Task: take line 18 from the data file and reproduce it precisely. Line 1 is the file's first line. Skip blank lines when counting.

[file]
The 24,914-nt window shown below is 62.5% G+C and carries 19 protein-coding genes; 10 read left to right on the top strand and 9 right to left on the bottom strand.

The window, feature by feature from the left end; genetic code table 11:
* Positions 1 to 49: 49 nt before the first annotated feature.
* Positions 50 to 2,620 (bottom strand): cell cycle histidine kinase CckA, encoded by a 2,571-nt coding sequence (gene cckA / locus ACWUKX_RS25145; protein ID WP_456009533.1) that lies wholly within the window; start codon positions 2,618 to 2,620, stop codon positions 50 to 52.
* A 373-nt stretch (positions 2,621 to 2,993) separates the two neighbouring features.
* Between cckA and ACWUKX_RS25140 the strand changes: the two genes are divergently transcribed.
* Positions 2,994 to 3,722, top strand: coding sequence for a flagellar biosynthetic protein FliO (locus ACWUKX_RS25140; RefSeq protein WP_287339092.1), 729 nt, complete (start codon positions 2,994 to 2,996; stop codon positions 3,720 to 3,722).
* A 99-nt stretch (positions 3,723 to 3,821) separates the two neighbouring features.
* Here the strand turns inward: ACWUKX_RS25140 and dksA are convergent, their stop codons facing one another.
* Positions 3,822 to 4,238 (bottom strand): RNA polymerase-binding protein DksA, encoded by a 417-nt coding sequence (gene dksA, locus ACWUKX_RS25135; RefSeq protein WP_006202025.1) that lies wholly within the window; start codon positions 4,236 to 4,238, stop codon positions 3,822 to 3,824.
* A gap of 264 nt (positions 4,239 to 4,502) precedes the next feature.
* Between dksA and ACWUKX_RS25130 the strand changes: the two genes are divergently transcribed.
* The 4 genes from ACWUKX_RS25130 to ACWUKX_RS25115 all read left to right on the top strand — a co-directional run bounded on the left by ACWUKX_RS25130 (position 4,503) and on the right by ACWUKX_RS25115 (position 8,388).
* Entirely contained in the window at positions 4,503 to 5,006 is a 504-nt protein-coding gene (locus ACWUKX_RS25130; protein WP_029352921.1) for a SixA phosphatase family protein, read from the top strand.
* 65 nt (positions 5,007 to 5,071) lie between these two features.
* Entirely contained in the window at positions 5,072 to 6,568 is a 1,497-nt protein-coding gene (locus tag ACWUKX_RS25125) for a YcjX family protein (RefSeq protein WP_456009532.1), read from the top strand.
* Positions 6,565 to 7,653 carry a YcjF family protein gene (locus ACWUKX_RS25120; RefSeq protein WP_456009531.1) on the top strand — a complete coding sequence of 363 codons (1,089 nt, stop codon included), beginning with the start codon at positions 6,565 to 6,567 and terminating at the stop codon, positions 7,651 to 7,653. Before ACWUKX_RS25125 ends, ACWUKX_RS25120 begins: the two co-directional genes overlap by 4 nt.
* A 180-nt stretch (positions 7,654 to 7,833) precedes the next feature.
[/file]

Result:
* A 180-nt stretch (positions 7,654 to 7,833) precedes the next feature.